City Hall politicians last week paid a visit to a railway arch in a Southwark back street which is home to Uptown Oil, London's only biodiesel manufacturer.
Members of the London Assembly transport and environment committees visited the pioneering firm which is based in King James Street.
The company collects used vegetable oil from London restaurants – including many in SE1 – and processes it into 100 per cent recycled biodiesel.
Uptown Oil is London's only licensed biodiesel manufacturer and produces between 6,000 and 10,000 litres per week.
"This is a great Southwark company which is making a real difference to London's air quality," says Lib Dem Caroline Pidgeon.
"From a waste product they are creating a fuel which creates far less pollution than conventional diesel.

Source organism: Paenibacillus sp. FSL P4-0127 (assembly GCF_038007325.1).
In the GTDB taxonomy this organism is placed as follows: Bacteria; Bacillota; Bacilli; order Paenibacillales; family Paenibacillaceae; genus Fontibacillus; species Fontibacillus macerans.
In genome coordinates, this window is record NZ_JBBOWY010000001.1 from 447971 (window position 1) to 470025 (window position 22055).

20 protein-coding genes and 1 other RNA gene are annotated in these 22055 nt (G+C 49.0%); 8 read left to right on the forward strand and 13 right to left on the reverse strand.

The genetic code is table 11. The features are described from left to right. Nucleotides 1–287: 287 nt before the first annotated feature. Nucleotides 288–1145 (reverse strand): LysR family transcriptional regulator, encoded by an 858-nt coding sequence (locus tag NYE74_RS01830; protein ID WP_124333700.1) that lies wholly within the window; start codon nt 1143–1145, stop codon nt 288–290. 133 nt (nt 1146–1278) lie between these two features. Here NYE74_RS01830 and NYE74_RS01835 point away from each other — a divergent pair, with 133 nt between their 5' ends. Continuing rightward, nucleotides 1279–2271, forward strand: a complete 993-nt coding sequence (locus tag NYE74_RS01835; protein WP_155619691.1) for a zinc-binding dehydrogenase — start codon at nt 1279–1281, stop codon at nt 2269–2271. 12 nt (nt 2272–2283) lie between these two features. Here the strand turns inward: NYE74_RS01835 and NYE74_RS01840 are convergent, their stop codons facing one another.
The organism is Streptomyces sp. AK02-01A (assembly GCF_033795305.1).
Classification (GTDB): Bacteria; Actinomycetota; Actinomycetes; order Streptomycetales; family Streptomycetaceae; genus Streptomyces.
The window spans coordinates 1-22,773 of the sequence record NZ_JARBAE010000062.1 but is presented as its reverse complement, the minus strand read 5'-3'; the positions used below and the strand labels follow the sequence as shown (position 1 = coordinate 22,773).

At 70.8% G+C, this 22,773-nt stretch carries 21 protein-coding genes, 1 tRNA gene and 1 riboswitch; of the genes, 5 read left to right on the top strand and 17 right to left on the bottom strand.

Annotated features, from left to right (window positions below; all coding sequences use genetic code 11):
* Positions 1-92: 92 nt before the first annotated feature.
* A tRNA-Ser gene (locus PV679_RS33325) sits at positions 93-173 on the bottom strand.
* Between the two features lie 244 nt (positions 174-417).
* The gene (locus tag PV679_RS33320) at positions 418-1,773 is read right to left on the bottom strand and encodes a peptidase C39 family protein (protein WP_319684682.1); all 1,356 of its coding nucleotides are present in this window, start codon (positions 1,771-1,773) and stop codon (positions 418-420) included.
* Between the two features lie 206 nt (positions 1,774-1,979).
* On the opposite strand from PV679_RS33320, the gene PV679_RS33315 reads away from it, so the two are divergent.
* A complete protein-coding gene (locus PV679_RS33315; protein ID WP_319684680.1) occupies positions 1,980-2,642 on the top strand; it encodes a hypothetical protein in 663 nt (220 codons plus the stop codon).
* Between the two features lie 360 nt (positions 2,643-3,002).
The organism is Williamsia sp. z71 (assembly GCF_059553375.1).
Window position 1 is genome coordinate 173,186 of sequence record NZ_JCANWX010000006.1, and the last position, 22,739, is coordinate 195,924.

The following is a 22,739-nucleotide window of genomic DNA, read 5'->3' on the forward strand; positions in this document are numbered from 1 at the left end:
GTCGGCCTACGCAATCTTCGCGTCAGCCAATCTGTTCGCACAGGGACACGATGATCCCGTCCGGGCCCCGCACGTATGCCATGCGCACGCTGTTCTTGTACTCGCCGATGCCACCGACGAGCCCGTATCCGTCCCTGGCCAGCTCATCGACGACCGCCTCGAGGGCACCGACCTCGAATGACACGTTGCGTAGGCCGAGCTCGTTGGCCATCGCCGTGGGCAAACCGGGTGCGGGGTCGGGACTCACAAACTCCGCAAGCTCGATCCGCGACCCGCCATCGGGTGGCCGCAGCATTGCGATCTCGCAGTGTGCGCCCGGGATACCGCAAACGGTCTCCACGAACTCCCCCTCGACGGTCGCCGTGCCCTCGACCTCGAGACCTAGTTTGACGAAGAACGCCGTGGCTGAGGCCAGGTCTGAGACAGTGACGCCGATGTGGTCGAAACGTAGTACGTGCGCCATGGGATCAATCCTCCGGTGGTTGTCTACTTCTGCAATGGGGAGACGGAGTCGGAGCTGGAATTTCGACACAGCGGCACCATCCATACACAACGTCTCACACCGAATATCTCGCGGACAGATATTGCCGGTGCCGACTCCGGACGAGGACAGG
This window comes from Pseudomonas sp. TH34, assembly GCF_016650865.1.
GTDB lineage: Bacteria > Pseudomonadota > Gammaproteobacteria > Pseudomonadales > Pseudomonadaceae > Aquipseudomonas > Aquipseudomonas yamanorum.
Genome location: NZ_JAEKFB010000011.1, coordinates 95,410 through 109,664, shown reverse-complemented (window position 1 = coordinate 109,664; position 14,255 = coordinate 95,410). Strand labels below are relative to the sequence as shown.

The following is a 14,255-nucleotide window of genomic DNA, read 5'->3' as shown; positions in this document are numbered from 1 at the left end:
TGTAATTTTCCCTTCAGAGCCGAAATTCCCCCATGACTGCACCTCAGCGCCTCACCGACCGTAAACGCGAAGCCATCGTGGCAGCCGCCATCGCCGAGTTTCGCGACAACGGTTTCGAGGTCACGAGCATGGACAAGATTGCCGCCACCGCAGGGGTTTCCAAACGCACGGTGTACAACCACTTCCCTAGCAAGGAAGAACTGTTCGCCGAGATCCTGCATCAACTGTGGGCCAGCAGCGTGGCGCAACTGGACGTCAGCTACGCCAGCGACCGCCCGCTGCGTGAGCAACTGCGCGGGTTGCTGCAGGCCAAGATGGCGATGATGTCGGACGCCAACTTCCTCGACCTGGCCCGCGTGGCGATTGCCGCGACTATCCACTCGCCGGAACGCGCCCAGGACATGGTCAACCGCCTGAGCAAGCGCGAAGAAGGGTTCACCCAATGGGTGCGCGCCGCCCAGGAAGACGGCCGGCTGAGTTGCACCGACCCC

"The company has a licence to increase by threefold its weekly production. I hope they soon reach it and make an even greater contribution to tackling London's appalling air quality, which sees over 1,000 people die prematurely in the capital each year."
Conservative Roger Evans was also impressed: "The recovered fuel is sold, mostly to black cab drivers who usually know a good deal when they see it. Not only is it a good example of reuse, but the fuel actually burns cleaner producing fewer of the particulates that dirty our windows and irritate our lungs. A black cab running on biodiesel can pass its emission test without the need for expensive exhaust modifications.
"[Uptown Oil] estimate that the city's restaurants produce enough waste oil to fuel all London's black cabs and the bus fleet too, simultaneously cutting down carbon dioxide production and air pollution. They also employ ten people which is not to be sniffed at in these challenging times."